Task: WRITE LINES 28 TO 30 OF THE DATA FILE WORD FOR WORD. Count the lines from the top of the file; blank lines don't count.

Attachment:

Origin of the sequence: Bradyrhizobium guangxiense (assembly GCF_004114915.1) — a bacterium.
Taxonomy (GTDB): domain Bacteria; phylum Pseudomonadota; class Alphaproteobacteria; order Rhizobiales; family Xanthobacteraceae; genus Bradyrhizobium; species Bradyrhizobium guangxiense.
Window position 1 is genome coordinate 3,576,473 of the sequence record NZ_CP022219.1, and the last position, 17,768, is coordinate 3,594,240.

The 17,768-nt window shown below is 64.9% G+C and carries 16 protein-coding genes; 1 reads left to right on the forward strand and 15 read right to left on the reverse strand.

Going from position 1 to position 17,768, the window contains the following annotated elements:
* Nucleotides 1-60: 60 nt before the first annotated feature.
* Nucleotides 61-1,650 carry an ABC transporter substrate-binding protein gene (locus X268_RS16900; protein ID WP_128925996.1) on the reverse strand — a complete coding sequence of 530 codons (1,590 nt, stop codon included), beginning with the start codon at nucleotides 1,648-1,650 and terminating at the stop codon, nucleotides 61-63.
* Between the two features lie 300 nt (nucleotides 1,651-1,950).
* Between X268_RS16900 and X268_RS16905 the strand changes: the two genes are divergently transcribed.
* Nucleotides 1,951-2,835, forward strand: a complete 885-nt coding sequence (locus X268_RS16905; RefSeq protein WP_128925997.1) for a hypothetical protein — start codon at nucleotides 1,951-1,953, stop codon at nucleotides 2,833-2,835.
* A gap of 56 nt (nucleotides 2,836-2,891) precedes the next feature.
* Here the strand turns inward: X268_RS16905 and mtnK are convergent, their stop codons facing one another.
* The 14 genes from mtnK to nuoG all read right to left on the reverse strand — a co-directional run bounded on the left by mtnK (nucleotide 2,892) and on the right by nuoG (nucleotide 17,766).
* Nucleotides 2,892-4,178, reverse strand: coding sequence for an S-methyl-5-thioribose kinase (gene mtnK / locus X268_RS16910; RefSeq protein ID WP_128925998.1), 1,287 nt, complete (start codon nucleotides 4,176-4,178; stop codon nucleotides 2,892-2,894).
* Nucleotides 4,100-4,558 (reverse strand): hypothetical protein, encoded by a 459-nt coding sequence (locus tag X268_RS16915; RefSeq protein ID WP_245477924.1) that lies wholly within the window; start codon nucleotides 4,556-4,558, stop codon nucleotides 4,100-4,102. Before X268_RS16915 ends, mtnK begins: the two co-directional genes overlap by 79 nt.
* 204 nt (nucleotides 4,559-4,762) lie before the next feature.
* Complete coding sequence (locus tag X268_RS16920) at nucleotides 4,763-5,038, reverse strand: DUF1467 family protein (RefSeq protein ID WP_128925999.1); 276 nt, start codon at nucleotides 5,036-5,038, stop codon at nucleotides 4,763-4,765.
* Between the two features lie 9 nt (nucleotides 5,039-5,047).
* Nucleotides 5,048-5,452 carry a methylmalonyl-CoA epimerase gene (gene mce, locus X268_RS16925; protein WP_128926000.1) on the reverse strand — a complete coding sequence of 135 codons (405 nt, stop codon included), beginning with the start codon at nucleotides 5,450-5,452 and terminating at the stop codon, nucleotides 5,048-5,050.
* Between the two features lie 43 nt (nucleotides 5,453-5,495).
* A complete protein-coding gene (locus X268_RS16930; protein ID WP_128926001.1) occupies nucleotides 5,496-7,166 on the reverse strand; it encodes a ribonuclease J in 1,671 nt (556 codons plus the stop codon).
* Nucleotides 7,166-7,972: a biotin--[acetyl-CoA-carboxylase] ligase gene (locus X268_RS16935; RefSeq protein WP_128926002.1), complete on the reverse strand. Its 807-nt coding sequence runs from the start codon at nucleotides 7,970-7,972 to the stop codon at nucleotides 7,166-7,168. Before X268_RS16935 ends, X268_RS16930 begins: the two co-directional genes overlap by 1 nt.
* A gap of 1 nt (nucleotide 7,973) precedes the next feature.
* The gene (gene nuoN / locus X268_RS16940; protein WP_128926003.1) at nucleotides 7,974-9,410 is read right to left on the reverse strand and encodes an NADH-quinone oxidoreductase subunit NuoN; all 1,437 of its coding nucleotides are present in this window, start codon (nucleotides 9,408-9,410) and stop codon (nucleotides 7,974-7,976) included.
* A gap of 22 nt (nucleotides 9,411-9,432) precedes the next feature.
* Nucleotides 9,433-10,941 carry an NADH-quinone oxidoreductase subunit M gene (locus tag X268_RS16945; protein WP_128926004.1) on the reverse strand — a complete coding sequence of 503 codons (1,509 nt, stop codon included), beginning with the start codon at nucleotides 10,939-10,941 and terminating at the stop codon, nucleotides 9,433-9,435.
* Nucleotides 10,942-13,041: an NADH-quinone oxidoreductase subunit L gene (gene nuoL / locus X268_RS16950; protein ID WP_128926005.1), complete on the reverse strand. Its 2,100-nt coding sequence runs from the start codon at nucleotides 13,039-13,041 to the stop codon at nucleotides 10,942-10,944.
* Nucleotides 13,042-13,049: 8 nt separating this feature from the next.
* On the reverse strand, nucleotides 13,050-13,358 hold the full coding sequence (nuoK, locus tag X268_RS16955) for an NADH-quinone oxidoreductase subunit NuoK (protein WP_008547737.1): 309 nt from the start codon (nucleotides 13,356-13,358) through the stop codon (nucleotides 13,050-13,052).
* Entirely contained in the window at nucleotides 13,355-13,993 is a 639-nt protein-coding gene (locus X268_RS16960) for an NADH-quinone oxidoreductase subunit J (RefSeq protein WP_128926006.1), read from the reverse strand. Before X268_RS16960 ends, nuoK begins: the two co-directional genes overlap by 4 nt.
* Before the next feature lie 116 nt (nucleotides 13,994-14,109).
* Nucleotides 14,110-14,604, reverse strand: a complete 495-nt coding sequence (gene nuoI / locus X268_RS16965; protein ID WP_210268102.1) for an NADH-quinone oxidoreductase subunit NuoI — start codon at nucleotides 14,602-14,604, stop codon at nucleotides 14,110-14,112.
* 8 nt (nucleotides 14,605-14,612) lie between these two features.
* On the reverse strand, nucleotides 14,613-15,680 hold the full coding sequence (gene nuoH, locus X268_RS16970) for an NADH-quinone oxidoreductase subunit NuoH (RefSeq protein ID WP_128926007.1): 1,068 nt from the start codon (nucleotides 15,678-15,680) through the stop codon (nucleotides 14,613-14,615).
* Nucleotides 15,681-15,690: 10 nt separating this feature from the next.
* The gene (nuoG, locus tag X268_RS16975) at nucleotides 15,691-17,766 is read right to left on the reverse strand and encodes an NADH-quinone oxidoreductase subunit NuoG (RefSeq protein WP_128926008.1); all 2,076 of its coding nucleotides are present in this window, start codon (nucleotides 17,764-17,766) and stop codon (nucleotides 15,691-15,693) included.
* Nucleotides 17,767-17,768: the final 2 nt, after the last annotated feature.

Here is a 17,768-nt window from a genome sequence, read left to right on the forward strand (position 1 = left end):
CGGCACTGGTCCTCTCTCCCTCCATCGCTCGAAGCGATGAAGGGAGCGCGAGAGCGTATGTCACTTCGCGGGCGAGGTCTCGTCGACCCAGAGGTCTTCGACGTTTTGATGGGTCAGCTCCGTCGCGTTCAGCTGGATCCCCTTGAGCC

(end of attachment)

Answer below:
* Nucleotides 13,042-13,049: 8 nt separating this feature from the next.
* On the reverse strand, nucleotides 13,050-13,358 hold the full coding sequence (nuoK, locus tag X268_RS16955) for an NADH-quinone oxidoreductase subunit NuoK (protein WP_008547737.1): 309 nt from the start codon (nucleotides 13,356-13,358) through the stop codon (nucleotides 13,050-13,052).
* Entirely contained in the window at nucleotides 13,355-13,993 is a 639-nt protein-coding gene (locus X268_RS16960) for an NADH-quinone oxidoreductase subunit J (RefSeq protein WP_128926006.1), read from the reverse strand. Before X268_RS16960 ends, nuoK begins: the two co-directional genes overlap by 4 nt.